At left, thousands of sunflower sea stars swarm Croker Rock, British Columbia, on Oct. 9, 2013. At right, the same site, three weeks later, with the sea stars vanished. Photos: Neil McDaniel
The predatory sunflower sea star, whose limbs can stretch 4 feet across, is rapidly disappearing due to infectious disease outbreaks worsened by marine heat waves, a comprehensive new study found.
Why it matters: The sea star, Pycnopodia helianthoides, is a vital component in marine ecosystems. In its absence, scientists documented a large increase in many types of urchins and a subsequent decline in kelp populations, to the potential detriment of many other species. The study warns of the potential for a "trophic cascade" to occur, "causing urchin populations to explode and kelp to rapidly diminish."
Details: Researchers investigated the effects of the Northeast Pacific sea star wasting disease event, which hit its epidemic phase from 2013 to 2015 but continues to have major impacts. Infected sea stars suffer a gruesome fate, beginning with dermal lesions and ending in "white piles of ossicles and disconnected limbs."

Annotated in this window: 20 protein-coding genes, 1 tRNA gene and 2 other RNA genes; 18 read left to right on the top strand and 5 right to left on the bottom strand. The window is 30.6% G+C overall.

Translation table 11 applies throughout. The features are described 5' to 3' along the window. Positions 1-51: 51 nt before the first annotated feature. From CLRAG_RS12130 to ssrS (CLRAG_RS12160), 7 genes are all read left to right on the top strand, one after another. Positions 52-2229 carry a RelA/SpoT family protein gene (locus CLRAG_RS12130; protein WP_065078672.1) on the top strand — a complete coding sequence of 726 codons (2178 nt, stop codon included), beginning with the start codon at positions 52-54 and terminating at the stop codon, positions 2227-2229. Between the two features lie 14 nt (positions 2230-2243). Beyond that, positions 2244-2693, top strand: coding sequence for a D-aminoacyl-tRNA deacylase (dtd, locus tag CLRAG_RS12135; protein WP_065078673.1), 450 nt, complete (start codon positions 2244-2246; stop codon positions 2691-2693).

The impact: More than 20 species have been hit with this disease from California to British Columbia, and the predatory sunflower star has seen an 80–100% decline across its approximately 1,800-mile range. The study utilized biomass data from deepwater-trawl surveys from 2004 to 2016, as well as diver surveys of shallow nearshore regions from Alaska to California.
They found that steep drop-offs in sunflower sea star populations coincided with periods of unusually high sea surface temperatures.
- Much of the area affected by the sea star wasting disease was within the zone of a marine heat wave known to meteorologists and oceanographers at the "The Blob." That lasted from 2014 through 2016, and has been tied to global warming.
- A statistical analysis conducted as part of the study found that temperature alone explains more than one-third of the variance in sunflower sea star abundance.
- In other words, where and when the waters got warmer, pathogens turned deadly.
The bottom line: The study warned that continued exposure to sea star wasting disease, along with warming waters, could cause the predatory sunflower sea star to disappear completely.